"They ran editorials linking me to the Holocaust and racism and
all kinds of horrific things, and eventually I had to take out
libel action. It's swastika-painting and political propaganda.
There's no attempt at an objective appraisal."
media may have been guilty of hyperbole, but it also was responsible
for unearthing Rushton's connection to the Pioneer Fund. This
62-year-old nonprofit organization in New York grants more than
$1 million a year to academics conducting research in genetic
racial differences in intelligence and behavior, as well as to
those who examine the policy implications of such "findings."
Pioneer Fund has a long history of supporting eugenic and hereditarian
causes from behind the shadows. Among its beneficiaries have been
Arthur Jensen, a University of California at Berkeley psychologist
who, in the throes of the civil rights movement, wrote of the
genetic superiority of whites over blacks; Stanford University
physicist William Shockley (the co-inventor of the transistor),
who proposed sterilizing welfare recipients and the voluntary
sterilization of the "intellectually inferior"; Rushton; and one
candidate whose Pioneer check of $2,000 was refused by UNO --
tightly acquainted circle of benefactors, grantees and affiliates
publish, cite and support each other, regularly rallying to the
cause of whichever individual finds himself under the latest scrutiny.
Most recently, it has been Glayde Whitney, the Florida State University
psychologist who penned the introduction to David Duke's My
Awakening (which was dedicated to Shockley). Praising the
"honest truths" in Duke's memoir, Whitney writes that "racial
egalitarianism is the scientific equivalent of the flat Earth
this network doesn't end with the Pioneer Fund. Both the Mankind
Quarterly and the Journal of Social, Political, and Economic Studies,
where Miller publishes the bulk of his studies on race and intelligence,
are run by Roger Pearson, a 1966 Pioneer Fund recipient and publisher
who also directs the Scott-Townsend Publishers imprint. Among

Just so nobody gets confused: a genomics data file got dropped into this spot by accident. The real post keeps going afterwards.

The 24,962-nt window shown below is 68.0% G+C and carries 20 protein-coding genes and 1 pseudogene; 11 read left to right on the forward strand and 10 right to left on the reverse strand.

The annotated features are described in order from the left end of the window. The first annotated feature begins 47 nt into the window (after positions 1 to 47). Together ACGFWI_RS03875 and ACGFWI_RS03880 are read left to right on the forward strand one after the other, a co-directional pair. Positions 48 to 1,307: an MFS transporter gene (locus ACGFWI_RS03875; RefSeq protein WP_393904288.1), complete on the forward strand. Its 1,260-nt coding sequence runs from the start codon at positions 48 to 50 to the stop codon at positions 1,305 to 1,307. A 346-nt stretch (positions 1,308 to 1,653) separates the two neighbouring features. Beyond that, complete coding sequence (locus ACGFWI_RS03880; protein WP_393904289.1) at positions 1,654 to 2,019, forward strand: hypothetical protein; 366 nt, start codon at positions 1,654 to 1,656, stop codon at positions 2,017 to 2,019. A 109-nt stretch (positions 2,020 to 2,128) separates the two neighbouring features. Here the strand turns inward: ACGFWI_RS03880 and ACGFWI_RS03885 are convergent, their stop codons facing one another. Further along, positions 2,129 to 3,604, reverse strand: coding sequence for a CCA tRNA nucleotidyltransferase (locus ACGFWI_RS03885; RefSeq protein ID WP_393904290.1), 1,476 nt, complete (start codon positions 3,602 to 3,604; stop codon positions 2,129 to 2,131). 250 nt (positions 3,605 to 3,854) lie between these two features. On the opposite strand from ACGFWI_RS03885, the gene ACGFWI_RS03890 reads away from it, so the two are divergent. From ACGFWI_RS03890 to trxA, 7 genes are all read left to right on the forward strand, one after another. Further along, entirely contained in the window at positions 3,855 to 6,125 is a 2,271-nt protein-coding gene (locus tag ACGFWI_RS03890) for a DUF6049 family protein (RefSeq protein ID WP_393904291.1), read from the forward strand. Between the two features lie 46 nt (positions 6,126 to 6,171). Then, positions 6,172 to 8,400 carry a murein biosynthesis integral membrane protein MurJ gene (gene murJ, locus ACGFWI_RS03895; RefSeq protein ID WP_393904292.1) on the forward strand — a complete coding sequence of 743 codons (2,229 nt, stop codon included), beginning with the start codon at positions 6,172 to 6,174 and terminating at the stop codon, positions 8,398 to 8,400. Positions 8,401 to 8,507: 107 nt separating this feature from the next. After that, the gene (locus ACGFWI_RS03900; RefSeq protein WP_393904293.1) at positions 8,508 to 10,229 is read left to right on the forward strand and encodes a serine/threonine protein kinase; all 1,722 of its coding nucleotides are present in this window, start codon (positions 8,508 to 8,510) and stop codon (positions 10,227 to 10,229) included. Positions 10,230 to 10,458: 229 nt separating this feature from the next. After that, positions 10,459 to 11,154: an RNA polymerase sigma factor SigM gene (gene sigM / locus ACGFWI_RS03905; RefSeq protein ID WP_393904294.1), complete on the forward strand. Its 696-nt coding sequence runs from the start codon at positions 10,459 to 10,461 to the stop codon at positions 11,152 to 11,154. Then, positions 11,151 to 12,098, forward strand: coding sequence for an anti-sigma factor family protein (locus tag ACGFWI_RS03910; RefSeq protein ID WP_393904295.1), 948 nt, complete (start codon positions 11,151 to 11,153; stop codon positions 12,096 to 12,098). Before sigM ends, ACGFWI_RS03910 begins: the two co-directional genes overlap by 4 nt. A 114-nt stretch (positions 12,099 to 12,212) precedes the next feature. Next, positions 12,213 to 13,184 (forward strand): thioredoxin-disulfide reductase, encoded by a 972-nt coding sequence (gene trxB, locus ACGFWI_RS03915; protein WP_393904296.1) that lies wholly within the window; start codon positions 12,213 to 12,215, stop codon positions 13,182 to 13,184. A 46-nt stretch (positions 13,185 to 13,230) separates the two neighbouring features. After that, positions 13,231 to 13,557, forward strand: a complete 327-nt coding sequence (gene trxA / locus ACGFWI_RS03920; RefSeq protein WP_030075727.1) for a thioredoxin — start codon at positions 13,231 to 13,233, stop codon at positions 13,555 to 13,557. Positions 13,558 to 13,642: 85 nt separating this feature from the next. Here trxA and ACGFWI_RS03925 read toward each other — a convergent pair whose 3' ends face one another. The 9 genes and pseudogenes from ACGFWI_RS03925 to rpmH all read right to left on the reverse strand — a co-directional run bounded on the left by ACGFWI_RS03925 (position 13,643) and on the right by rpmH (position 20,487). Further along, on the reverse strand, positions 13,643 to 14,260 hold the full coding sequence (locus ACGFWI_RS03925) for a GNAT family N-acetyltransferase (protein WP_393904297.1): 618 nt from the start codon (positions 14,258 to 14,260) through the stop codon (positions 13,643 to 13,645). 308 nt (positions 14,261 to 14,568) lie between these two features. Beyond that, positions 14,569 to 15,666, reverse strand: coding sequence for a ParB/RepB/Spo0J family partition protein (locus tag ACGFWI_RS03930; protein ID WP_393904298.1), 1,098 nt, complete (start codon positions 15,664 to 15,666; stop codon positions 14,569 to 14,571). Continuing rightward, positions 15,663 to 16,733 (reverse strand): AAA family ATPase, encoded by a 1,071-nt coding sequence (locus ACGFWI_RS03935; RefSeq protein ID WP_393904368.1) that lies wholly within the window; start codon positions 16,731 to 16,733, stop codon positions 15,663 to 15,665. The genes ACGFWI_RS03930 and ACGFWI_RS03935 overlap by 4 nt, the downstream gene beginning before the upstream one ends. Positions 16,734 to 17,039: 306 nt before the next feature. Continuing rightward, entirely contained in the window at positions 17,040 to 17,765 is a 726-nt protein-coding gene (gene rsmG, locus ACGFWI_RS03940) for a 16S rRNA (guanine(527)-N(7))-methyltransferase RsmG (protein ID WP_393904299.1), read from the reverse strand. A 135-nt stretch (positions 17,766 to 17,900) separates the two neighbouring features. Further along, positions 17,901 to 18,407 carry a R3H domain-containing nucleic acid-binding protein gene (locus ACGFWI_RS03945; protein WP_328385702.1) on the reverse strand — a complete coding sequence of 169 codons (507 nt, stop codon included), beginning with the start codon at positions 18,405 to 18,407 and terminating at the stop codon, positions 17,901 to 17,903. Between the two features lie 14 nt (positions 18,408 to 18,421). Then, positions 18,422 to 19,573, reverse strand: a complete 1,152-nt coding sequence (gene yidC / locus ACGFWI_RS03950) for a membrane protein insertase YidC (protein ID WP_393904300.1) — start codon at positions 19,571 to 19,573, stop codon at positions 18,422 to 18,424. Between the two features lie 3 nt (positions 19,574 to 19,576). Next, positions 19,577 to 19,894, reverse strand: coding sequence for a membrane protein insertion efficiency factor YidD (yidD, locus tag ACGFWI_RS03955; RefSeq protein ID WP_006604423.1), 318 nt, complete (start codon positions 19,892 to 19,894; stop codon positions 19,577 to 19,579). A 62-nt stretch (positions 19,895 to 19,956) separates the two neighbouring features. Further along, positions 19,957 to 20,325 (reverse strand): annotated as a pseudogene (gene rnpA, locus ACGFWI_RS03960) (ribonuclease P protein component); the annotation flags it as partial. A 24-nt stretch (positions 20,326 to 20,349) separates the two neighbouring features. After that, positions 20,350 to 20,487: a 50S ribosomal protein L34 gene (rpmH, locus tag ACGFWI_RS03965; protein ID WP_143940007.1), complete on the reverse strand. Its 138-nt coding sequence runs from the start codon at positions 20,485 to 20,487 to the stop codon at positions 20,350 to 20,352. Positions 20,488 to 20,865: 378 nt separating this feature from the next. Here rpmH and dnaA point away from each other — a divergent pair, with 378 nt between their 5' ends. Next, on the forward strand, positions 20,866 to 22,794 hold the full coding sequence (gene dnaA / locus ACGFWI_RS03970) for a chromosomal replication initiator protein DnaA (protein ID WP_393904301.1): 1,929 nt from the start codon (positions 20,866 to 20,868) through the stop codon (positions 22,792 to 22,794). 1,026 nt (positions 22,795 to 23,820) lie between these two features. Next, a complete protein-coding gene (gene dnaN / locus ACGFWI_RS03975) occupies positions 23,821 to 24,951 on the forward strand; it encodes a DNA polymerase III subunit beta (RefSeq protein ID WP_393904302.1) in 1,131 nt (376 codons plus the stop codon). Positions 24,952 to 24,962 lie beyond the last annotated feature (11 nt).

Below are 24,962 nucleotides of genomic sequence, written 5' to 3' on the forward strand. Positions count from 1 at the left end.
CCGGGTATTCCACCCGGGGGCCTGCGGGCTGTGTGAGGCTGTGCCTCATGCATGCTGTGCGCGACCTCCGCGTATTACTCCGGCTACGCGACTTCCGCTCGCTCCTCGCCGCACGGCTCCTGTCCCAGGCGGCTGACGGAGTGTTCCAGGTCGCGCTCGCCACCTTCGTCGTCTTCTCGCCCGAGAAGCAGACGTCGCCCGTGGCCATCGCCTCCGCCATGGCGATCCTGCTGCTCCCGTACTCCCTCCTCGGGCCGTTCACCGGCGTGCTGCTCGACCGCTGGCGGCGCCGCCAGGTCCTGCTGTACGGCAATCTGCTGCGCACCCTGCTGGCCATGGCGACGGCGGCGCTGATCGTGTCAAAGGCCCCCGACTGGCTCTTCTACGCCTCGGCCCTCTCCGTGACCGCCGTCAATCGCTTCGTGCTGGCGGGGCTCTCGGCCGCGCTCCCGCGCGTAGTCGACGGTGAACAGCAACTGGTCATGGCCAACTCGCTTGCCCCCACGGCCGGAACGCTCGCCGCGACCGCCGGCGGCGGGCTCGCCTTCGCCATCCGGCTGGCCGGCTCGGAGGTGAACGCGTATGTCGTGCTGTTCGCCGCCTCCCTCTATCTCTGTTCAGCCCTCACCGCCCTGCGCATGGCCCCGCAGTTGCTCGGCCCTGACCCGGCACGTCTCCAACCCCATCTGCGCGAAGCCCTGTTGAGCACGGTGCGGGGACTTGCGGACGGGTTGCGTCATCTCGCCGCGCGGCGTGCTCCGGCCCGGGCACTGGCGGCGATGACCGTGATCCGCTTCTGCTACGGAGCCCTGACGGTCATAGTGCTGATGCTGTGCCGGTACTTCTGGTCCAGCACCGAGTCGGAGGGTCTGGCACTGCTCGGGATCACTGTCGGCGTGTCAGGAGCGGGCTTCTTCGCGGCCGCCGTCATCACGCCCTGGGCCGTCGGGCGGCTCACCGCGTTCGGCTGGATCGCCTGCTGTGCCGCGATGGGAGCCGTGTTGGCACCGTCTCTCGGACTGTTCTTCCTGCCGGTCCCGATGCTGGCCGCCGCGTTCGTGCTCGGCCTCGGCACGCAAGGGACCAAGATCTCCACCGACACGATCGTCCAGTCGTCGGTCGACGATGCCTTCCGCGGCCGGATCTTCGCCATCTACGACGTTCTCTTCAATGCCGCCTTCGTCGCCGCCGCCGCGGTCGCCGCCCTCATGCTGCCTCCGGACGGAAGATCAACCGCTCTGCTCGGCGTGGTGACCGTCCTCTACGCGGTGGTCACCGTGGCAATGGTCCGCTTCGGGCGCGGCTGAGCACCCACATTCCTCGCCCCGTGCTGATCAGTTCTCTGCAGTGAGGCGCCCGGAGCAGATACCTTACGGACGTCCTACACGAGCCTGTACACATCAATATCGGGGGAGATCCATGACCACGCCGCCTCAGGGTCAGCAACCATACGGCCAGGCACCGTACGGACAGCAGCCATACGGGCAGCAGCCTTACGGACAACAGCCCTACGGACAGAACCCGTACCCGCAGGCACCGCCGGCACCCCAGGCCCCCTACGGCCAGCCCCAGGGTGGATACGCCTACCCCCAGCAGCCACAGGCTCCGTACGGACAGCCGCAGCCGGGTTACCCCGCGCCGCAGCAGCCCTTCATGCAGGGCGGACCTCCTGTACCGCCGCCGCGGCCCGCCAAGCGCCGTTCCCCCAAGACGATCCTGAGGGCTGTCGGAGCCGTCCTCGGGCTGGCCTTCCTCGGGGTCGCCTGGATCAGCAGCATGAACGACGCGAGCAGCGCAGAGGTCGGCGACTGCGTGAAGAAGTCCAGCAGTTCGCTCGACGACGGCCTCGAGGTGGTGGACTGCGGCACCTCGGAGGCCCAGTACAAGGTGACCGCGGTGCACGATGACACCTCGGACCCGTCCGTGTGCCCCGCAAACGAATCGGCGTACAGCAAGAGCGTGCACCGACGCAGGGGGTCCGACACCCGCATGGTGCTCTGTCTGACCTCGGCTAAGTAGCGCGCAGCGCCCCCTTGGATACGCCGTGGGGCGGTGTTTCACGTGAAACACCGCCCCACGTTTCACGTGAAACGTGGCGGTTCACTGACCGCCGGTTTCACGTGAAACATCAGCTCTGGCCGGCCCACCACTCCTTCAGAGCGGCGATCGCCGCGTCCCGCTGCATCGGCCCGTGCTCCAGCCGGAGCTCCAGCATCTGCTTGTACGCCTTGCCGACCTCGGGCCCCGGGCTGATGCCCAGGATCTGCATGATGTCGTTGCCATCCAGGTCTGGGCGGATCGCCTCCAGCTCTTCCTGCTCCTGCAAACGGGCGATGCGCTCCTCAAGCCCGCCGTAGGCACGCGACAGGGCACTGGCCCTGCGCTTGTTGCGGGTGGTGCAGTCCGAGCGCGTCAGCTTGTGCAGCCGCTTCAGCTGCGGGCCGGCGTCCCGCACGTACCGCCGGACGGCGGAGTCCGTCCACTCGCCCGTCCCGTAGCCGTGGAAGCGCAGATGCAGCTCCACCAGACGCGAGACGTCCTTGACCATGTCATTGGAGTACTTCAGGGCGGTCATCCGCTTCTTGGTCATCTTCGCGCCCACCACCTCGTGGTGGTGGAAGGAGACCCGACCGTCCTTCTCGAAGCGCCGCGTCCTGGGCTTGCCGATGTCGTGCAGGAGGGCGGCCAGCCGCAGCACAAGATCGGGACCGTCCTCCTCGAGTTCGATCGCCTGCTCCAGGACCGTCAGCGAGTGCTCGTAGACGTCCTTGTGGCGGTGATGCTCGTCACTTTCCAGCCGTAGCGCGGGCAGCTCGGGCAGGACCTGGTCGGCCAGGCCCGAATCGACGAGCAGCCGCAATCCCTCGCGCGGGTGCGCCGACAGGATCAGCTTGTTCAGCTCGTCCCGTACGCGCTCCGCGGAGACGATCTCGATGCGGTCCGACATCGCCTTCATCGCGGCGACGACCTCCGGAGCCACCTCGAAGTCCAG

some of the more evocative titles in its catalog: The Racial Origins
of the Founders of America; A History of Lynching, Will America
Drown?; Immigration and the Third-World Population Explosion;
and The U.S. Experiment in School Integration.
also a Byzantine web of Internet sites featuring these and other
writings by Pioneer Fund/Pearson-published scholars, all readily
linked to such organizations as the Aryan Nation. Miller's own
Web site, featured in a larger site called "Stalking the Wild
Taboo," is only a few mouse clicks away from an assortment of
links illustrate the fringe quality of these scholars, but they
also demonstrate how readily these data-packed studies can be
used as political ammunition. For these scholars, President Clinton's
pledge to "end welfare as we know it" can be seen as a mainstream
step in the right direction. So can David Duke's unexpected third
place finish in Louisiana's most recent Congressional election.
Breast Size and Family Life
is scheduled for a second interview, but he begs off a few days
before the appointed time, saying that his wife is leery of the
controversy. With only a month to go in her pregnancy, she is worried
that some who disagree with her husband might try to hurt him or
disturb their family. She is relatively new to America, Miller says,
and fearful of what she perceives as this country's readiness for